DSL - SND1   A,  letter  of  alphabet .      I. In the Latin  alphabet , on which our  alphabet  is founded, A, a, had the value of the vowel in English hard and in the first syllable of English father. The  letter  A, a, in Scots spelling stands for the following sounds (for value of symbols see Intro. pp. xlii-xlv):     1. [a] Ex. caddie, haddie, sattle, brattle (noise), sappie (juicy), falla (fellow), marro, chafts (jaws), lat (let), dag (drizzle), thack (thatch).
    2. [a:] Ex. (1) twa, wha; (2) ba (ball), bla (blow), ca (call), wa (wall). In (2) the consonant l or w has been vocalised and then absorbed by the preceding a, resulting in a long vowel sound the same as a in English father. The loss of l or w in these words is often marked by an apostrophe --- e.g. ba'.
    3. [e] Same sound as in the Scottish educated pronunciation of fate, Fr. . This sound occurs when a is followed by a consonant + a vowel, generally e. Ex. bane (bone), pape (pip), sape (soap), gane (gone), rade (rode), rape (rope), wale (choose).
    4. [] In some districts a broader sound may be heard for [e] nearly equal to the vowel heard in the Sth.Eng. pronunciation of hair, wear. (See Intro. p. xliii.)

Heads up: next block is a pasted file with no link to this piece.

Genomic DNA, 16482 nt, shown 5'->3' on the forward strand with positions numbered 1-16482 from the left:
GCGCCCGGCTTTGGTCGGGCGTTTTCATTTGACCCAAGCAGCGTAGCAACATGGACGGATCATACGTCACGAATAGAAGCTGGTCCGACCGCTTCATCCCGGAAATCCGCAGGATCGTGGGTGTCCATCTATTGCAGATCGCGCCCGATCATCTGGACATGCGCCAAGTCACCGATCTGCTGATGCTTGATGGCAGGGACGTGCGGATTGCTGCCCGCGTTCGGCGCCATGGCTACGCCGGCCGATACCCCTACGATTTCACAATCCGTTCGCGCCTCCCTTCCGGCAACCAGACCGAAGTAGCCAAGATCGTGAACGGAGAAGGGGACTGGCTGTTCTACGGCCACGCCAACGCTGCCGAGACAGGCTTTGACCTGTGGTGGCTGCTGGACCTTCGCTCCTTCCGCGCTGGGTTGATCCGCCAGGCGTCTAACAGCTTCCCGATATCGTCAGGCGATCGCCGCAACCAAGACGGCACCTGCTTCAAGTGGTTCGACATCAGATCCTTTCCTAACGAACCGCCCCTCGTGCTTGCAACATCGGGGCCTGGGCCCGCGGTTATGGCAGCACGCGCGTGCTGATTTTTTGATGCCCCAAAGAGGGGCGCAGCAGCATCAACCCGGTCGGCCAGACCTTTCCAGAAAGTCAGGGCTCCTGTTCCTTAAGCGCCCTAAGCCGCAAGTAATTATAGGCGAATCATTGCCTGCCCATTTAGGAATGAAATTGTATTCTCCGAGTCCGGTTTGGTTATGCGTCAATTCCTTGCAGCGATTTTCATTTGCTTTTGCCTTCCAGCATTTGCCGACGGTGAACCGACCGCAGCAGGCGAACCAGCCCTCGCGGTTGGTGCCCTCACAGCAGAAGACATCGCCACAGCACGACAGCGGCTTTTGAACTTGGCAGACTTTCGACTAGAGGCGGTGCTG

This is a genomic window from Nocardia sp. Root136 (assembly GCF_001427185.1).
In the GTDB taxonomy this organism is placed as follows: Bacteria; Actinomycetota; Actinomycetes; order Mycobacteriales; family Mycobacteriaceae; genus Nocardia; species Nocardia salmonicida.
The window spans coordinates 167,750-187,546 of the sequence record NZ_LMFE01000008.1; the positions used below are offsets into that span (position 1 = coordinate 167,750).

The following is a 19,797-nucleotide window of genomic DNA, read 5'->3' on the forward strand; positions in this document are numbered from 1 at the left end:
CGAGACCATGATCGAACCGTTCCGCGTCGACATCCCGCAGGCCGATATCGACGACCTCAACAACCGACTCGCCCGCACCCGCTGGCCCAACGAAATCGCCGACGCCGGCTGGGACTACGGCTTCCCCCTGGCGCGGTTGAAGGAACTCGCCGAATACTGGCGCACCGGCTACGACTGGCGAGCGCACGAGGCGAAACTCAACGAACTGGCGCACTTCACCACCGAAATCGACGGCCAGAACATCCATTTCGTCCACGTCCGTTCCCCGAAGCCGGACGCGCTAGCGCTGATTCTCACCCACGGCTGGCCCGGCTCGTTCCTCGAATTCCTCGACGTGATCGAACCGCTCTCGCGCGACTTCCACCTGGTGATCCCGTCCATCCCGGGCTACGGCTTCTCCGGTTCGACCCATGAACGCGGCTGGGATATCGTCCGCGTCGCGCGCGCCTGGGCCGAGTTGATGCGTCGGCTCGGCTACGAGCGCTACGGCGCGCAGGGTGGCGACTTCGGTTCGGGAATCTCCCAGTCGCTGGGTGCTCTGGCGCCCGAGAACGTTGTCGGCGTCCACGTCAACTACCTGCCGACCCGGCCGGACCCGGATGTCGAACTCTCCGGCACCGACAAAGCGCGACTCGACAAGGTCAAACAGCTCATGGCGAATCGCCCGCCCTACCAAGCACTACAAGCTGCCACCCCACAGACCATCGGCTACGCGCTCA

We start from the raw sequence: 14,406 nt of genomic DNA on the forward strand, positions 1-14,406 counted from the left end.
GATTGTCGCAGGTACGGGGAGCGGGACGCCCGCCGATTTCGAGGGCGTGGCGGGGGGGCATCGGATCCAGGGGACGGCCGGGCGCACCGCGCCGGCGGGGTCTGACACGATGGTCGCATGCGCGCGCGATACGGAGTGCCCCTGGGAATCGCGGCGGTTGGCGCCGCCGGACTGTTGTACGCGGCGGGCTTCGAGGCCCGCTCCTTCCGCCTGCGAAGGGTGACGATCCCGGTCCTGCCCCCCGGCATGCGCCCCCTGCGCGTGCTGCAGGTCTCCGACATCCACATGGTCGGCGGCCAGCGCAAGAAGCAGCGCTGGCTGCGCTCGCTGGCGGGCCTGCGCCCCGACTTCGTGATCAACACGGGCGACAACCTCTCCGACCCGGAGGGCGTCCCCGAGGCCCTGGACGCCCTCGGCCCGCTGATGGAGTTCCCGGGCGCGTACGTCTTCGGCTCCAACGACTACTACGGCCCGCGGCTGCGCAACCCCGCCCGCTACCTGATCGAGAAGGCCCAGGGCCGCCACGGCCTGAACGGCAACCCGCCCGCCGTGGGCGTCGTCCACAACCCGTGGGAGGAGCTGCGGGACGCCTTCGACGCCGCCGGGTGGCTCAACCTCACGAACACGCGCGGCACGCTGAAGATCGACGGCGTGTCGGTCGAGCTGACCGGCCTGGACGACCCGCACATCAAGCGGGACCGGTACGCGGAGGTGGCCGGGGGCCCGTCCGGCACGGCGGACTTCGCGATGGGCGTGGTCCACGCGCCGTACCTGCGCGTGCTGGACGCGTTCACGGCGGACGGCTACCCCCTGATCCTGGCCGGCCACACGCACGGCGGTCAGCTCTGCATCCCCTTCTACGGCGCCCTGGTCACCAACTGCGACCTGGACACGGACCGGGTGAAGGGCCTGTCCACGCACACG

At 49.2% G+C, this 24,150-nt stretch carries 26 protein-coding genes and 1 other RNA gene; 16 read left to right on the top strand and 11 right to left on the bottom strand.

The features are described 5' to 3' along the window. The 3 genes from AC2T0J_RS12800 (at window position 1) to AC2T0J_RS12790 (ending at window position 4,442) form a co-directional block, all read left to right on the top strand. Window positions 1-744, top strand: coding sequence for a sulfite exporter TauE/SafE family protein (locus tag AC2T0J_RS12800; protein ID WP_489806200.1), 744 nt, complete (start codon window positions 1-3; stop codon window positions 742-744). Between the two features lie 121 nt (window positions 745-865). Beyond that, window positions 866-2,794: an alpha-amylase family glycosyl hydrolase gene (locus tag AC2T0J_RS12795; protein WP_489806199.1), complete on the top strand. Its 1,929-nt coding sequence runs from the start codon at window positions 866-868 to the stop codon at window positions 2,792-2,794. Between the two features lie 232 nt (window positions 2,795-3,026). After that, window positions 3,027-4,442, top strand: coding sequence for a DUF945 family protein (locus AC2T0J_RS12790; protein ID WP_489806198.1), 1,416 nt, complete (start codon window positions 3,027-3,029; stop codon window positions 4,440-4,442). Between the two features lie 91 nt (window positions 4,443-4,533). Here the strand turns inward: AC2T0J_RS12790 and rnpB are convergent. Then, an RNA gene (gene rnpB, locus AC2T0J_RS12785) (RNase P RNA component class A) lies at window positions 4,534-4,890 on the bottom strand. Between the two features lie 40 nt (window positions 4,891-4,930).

5. [e1] This sound is used instead of [e] in some dialects --- e.g. Ags. See Intro. § 118.1. Ex. lape, v., mare, spale, grane, travis.
    6. [è] This is another variety of [e] heard in some dialects --- e.g. s.Sc. and mn.Sc. In the latter it occurs before the consonants p, t, k, b, d, l, m, n.
    II. A forms a digraph, but not a diphthong, along with itself and other vowel symbols, i, y, u, and the consonant w.     1. It is joined with itself to indicate a long vowel [a:]. This spelling is common in I.Sc., n.Sc. and s.Arg. as a substitute for a and au.
    Ex. aa (all), aave (scummer), faar (where), taapie (a soft, stupid, gawky person).

    2. It is joined with i or y, the latter being used generally in final position, to denote [e], [e1], [è]. Ex. rair (roar), airmy, laits (morals), gait (a goat), quait (quiet), flay (frighten).
    3. It is joined with u to indicate (1) [a:], (2) the sound [Q], which generally displaces aa (see II. 1) in central Scots. Until recently [Q] was not known in s.Ayr, Galloway, Dmf., Rxb.
    Ex. bausoned (with a white streak), baukie (a bat), blaud (to spoil), saut (salt), haud (hold).

    4. It is joined with w to represent (1) [a:] (see II. 1) and (2) [Q] (See II. 3) generally in final position.
    Ex. blaw, caw, maw, raw (row of houses, etc.).
 
    5. It is joined with e to indicate [e], [e1], [è] and [e], long or short. Ex. tae (toe), maet (meet), blae, brae, haet (whit).
    The old sound of a, sometimes called the Continental a, was taught to the children in the dames' schools within living memory, and there is an echo of it in the name of the  alphabet  ah-bay-say in Orkney. See Dict. s.v. Note also the rhyme in Fergusson's Elegy on the Death of Mr David Gregory iv.: In Algebra weel skill'd he was, An' kent fu' well proportion's laws; He cou'd make clear baith B's and A's Wi' his lang head.